German investigators have opened a new inquiry into the wartime massacre of 642 people by SS
troops in the central French village of Oradour-sur-Glane, the BBC
reported this week.
They acted on evidence uncovered in the archived files of East Germany's
Stasi secret police about six soldiers, then aged 18 or 19, who are still alive.
According to the BBC, the investigators travelled to Oradour-sur-Glane to investigate where different SS units were deployed and will hear from witnesses and survivors.
Some 60 soldiers were brought to trial the 1950s. Twenty of them were convicted but all were later released. East Germany refused to extradite the suspects for the original post-war trial of surviving SS men in France.
The German prosecutor said he hopes a new legal process will begin in Germany but with the suspects now 87 and 88 years old time is short, the BBC reported.
German investigators in Oradour-sur-Glane (Photo: AFP)
On 10 June 1944, a detachment of SS troops surrounded the tiny hamlet in the Limousin region. It has been claimed that they were seeking retribution for the abduction of a German officer but some say that resistance members were based in a different, nearby village.
Most of the victims were women and children. Many of them were herded into a local church into which hand grenades were thrown before it was set on fire.
The men were locked in a barn. Machine-gunners shot at their legs, then doused them in petrol and set them alight.
"Lots of the people concerned are now old men like me, who may well have lost their memories. Nonetheless, it is good that Germany is taking responsibility for Oradour and remain concerned by it," survivor Robert Hebras said.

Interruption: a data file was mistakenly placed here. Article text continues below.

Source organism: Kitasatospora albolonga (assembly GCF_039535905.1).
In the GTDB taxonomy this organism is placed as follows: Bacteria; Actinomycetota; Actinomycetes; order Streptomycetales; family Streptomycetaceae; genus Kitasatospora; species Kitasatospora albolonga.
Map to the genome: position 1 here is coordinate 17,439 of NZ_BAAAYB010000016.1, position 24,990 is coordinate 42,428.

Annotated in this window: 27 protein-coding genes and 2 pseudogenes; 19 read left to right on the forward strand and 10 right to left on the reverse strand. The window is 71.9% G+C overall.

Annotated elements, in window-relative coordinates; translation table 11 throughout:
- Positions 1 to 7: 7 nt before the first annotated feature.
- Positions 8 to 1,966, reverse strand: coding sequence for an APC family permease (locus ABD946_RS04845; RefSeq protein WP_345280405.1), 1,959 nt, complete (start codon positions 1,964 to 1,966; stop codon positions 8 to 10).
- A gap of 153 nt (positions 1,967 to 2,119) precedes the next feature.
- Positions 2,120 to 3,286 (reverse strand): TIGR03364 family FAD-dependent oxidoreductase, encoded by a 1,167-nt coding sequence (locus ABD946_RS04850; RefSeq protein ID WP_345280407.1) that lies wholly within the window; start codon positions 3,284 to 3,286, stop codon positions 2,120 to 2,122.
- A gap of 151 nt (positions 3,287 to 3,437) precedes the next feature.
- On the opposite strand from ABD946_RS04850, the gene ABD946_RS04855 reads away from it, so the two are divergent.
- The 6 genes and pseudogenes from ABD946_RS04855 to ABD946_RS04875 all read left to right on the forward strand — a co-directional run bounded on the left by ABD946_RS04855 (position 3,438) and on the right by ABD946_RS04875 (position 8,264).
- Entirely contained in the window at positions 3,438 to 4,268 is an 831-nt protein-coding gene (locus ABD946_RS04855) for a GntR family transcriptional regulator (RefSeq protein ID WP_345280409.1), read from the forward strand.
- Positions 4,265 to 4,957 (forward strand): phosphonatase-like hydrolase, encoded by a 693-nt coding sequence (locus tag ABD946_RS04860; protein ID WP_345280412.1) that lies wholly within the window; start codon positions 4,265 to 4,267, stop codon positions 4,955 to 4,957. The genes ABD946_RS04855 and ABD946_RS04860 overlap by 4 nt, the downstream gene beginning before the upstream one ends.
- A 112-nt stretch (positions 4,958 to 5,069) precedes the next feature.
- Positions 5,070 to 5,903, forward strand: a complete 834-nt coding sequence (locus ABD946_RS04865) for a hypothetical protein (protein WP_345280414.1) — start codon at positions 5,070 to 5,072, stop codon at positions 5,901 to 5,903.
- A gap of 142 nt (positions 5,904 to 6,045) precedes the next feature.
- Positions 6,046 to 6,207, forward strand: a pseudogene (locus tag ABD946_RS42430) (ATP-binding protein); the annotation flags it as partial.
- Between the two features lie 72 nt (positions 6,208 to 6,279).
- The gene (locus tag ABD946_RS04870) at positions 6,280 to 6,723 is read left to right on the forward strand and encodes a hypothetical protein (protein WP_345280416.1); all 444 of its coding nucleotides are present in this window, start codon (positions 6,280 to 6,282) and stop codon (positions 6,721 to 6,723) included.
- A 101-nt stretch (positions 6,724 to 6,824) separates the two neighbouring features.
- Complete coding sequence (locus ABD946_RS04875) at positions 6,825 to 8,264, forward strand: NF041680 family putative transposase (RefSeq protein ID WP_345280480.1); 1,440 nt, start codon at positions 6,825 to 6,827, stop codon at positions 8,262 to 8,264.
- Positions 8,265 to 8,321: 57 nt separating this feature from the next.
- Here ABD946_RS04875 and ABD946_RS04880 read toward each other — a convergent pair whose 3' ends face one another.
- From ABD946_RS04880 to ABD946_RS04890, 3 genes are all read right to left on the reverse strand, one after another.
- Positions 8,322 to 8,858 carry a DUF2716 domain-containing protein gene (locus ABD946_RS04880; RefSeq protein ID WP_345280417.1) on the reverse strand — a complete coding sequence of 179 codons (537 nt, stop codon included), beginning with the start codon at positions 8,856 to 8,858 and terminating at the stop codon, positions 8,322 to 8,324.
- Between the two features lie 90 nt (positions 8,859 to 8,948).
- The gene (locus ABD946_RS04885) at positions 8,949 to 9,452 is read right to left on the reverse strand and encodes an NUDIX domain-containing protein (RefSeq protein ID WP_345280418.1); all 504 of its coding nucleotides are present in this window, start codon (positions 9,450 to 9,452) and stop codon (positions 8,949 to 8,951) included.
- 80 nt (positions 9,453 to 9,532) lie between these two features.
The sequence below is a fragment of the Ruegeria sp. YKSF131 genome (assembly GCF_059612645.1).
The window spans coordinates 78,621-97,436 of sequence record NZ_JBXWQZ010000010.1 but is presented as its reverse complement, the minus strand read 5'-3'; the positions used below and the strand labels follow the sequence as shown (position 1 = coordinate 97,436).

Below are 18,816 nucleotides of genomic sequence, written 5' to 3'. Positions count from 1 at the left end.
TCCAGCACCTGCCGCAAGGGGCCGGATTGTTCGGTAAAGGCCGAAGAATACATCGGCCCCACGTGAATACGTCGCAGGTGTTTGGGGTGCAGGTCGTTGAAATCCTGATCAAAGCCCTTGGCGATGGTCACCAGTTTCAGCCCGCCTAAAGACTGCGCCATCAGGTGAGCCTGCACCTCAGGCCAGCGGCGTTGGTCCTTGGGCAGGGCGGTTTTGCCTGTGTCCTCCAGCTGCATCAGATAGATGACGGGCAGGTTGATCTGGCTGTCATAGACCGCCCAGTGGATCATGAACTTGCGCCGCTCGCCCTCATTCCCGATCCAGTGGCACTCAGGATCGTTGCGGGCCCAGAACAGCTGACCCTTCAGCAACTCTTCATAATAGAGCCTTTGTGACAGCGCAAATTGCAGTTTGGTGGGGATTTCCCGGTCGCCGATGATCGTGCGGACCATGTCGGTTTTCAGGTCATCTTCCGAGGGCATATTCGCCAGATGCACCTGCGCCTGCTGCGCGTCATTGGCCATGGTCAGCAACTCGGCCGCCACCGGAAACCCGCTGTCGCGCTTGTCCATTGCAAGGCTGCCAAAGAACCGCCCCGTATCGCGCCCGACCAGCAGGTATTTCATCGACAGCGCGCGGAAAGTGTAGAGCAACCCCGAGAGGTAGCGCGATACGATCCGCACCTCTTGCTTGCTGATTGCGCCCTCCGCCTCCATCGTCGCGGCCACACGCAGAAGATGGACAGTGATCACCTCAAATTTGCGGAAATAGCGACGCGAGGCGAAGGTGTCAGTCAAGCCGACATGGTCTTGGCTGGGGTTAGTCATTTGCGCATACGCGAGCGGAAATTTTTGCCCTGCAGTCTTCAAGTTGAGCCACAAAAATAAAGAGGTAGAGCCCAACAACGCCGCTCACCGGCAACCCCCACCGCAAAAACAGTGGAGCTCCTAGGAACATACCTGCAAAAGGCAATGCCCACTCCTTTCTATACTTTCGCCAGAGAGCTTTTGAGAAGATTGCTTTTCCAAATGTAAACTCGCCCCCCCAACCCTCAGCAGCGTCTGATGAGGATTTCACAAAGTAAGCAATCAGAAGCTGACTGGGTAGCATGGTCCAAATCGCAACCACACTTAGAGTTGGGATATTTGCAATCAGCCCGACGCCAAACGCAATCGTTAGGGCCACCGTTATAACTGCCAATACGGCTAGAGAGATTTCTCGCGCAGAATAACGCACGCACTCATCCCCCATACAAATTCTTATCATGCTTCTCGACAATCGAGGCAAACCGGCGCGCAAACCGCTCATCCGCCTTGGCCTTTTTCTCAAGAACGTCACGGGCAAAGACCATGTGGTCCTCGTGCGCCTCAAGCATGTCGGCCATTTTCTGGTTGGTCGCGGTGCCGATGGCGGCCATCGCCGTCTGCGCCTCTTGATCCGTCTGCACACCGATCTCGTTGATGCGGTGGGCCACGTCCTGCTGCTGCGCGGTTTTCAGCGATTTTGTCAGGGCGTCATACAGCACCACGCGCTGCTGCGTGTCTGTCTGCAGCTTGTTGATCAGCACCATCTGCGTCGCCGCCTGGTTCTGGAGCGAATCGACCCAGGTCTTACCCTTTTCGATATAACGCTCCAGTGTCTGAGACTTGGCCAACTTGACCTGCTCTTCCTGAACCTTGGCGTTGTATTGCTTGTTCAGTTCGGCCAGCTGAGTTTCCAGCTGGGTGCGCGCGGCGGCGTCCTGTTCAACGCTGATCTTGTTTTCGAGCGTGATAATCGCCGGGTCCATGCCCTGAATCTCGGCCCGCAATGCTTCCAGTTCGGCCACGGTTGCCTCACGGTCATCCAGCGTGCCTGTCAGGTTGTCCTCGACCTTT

The Der Spiegel website said that at the heart of the investigation is a junior SS officer who was stationed in France in the summer of 1944. "Today, blood must flow," Heinz Barth reportedly said hours before the massacre.
"As a state prosecutor, one of the things that I must prove is that the perpetrators knew that murders were taking place," Andreas Brendel, head of the central Nazi war crimes investigation unit in Dortmund, told SPIEGEL ONLINE.
"Barth's statement means that members of the unit knew what was going to happen on that day. That was one of the main things that encouraged me to reopen the investigation."
Barth himself was sentenced to life in prison by the East German court. He was released in 1997 due to his poor health and died in 2007.
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